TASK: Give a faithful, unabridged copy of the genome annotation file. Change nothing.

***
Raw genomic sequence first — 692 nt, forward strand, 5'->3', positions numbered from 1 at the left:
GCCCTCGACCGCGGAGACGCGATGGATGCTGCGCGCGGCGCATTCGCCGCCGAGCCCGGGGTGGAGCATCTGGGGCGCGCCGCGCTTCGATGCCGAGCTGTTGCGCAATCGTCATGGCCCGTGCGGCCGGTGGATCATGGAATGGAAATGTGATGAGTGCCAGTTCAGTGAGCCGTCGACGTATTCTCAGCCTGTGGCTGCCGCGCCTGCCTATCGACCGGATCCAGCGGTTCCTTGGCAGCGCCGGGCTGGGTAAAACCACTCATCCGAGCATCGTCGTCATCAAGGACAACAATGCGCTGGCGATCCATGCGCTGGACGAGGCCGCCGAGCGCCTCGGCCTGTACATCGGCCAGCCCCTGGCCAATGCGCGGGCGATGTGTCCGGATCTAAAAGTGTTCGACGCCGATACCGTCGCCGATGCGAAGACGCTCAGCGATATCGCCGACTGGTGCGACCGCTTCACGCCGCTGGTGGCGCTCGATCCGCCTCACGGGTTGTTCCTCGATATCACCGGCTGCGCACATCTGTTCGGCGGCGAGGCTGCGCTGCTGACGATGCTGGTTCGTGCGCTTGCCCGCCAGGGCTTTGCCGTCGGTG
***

Raw genomic sequence first — 692 nt, forward strand, 5'->3', positions numbered from 1 at the left:
GCCCTCGACCGCGGAGACGCGATGGATGCTGCGCGCGGCGCATTCGCCGCCGAGCCCGGGGTGGAGCATCTGGGGCGCGCCGCGCTTCGATGCCGAGCTGTTGCGCAATCGTCATGGCCCGTGCGGCCGGTGGATCATGGAATGGAAATGTGATGAGTGCCAGTTCAGTGAGCCGTCGACGTATTCTCAGCCTGTGGCTGCCGCGCCTGCCTATCGACCGGATCCAGCGGTTCCTTGGCAGCGCCGGGCTGGGTAAAACCACTCATCCGAGCATCGTCGTCATCAAGGACAACAATGCGCTGGCGATCCATGCGCTGGACGAGGCCGCCGAGCGCCTCGGCCTGTACATCGGCCAGCCCCTGGCCAATGCGCGGGCGATGTGTCCGGATCTAAAAGTGTTCGACGCCGATACCGTCGCCGATGCGAAGACGCTCAGCGATATCGCCGACTGGTGCGACCGCTTCACGCCGCTGGTGGCGCTCGATCCGCCTCACGGGTTGTTCCTCGATATCACCGGCTGCGCACATCTGTTCGGCGGCGAGGCTGCGCTGCTGACGATGCTGGTTCGTGCGCTTGCCCGCCAGGGCTTTGCCGTCGGTG